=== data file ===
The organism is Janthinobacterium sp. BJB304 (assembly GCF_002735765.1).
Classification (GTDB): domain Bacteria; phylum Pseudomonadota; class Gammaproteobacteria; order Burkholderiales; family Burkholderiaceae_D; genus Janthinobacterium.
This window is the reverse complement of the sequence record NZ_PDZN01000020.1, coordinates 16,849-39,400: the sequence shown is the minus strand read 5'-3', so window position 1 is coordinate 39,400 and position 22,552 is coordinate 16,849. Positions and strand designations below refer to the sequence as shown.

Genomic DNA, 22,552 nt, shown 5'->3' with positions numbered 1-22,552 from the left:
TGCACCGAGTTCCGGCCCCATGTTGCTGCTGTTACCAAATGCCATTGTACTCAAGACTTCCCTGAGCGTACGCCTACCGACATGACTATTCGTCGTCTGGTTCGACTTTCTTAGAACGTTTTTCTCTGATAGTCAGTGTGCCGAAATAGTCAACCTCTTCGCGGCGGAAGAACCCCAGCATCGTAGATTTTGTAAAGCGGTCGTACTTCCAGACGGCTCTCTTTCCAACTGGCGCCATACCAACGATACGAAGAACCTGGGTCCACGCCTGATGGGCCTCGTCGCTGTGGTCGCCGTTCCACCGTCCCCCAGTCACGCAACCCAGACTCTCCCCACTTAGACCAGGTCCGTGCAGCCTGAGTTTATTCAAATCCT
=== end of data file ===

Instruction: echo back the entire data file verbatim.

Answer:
The organism is Janthinobacterium sp. BJB304 (assembly GCF_002735765.1).
Classification (GTDB): domain Bacteria; phylum Pseudomonadota; class Gammaproteobacteria; order Burkholderiales; family Burkholderiaceae_D; genus Janthinobacterium.
This window is the reverse complement of the sequence record NZ_PDZN01000020.1, coordinates 16,849-39,400: the sequence shown is the minus strand read 5'-3', so window position 1 is coordinate 39,400 and position 22,552 is coordinate 16,849. Positions and strand designations below refer to the sequence as shown.

Genomic DNA, 22,552 nt, shown 5'->3' with positions numbered 1-22,552 from the left:
TGCACCGAGTTCCGGCCCCATGTTGCTGCTGTTACCAAATGCCATTGTACTCAAGACTTCCCTGAGCGTACGCCTACCGACATGACTATTCGTCGTCTGGTTCGACTTTCTTAGAACGTTTTTCTCTGATAGTCAGTGTGCCGAAATAGTCAACCTCTTCGCGGCGGAAGAACCCCAGCATCGTAGATTTTGTAAAGCGGTCGTACTTCCAGACGGCTCTCTTTCCAACTGGCGCCATACCAACGATACGAAGAACCTGGGTCCACGCCTGATGGGCCTCGTCGCTGTGGTCGCCGTTCCACCGTCCCCCAGTCACGCAACCCAGACTCTCCCCACTTAGACCAGGTCCGTGCAGCCTGAGTTTATTCAAATCCT